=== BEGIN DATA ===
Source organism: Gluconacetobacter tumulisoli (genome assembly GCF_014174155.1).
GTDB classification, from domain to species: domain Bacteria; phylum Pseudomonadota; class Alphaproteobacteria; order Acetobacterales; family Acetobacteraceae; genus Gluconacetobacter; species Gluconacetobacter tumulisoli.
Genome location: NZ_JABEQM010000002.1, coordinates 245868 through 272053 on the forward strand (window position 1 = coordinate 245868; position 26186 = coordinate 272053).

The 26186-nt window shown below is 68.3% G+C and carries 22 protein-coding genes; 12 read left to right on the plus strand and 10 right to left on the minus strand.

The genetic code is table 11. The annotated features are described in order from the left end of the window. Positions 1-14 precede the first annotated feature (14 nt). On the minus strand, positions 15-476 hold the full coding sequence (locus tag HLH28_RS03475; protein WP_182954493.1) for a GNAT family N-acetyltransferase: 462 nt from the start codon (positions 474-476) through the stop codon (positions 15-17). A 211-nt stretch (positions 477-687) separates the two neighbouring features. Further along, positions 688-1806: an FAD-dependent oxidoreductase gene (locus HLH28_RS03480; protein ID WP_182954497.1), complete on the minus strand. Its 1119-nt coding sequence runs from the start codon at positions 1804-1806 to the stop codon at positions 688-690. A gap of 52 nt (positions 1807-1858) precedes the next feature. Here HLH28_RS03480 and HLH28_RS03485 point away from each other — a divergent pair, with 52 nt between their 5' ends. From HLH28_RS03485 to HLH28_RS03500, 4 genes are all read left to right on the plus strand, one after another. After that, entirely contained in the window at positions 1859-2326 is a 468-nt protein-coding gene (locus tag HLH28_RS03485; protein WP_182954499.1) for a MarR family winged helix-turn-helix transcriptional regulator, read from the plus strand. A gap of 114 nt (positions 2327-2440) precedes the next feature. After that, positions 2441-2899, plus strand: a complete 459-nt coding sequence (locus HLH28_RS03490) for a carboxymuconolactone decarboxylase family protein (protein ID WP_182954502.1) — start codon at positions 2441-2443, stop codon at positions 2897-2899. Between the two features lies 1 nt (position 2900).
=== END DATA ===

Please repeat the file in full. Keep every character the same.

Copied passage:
Source organism: Gluconacetobacter tumulisoli (genome assembly GCF_014174155.1).
GTDB classification, from domain to species: domain Bacteria; phylum Pseudomonadota; class Alphaproteobacteria; order Acetobacterales; family Acetobacteraceae; genus Gluconacetobacter; species Gluconacetobacter tumulisoli.
Genome location: NZ_JABEQM010000002.1, coordinates 245868 through 272053 on the forward strand (window position 1 = coordinate 245868; position 26186 = coordinate 272053).

The 26186-nt window shown below is 68.3% G+C and carries 22 protein-coding genes; 12 read left to right on the plus strand and 10 right to left on the minus strand.

The genetic code is table 11. The annotated features are described in order from the left end of the window. Positions 1-14 precede the first annotated feature (14 nt). On the minus strand, positions 15-476 hold the full coding sequence (locus tag HLH28_RS03475; protein WP_182954493.1) for a GNAT family N-acetyltransferase: 462 nt from the start codon (positions 474-476) through the stop codon (positions 15-17). A 211-nt stretch (positions 477-687) separates the two neighbouring features. Further along, positions 688-1806: an FAD-dependent oxidoreductase gene (locus HLH28_RS03480; protein ID WP_182954497.1), complete on the minus strand. Its 1119-nt coding sequence runs from the start codon at positions 1804-1806 to the stop codon at positions 688-690. A gap of 52 nt (positions 1807-1858) precedes the next feature. Here HLH28_RS03480 and HLH28_RS03485 point away from each other — a divergent pair, with 52 nt between their 5' ends. From HLH28_RS03485 to HLH28_RS03500, 4 genes are all read left to right on the plus strand, one after another. After that, entirely contained in the window at positions 1859-2326 is a 468-nt protein-coding gene (locus tag HLH28_RS03485; protein WP_182954499.1) for a MarR family winged helix-turn-helix transcriptional regulator, read from the plus strand. A gap of 114 nt (positions 2327-2440) precedes the next feature. After that, positions 2441-2899, plus strand: a complete 459-nt coding sequence (locus HLH28_RS03490) for a carboxymuconolactone decarboxylase family protein (protein ID WP_182954502.1) — start codon at positions 2441-2443, stop codon at positions 2897-2899. Between the two features lies 1 nt (position 2900).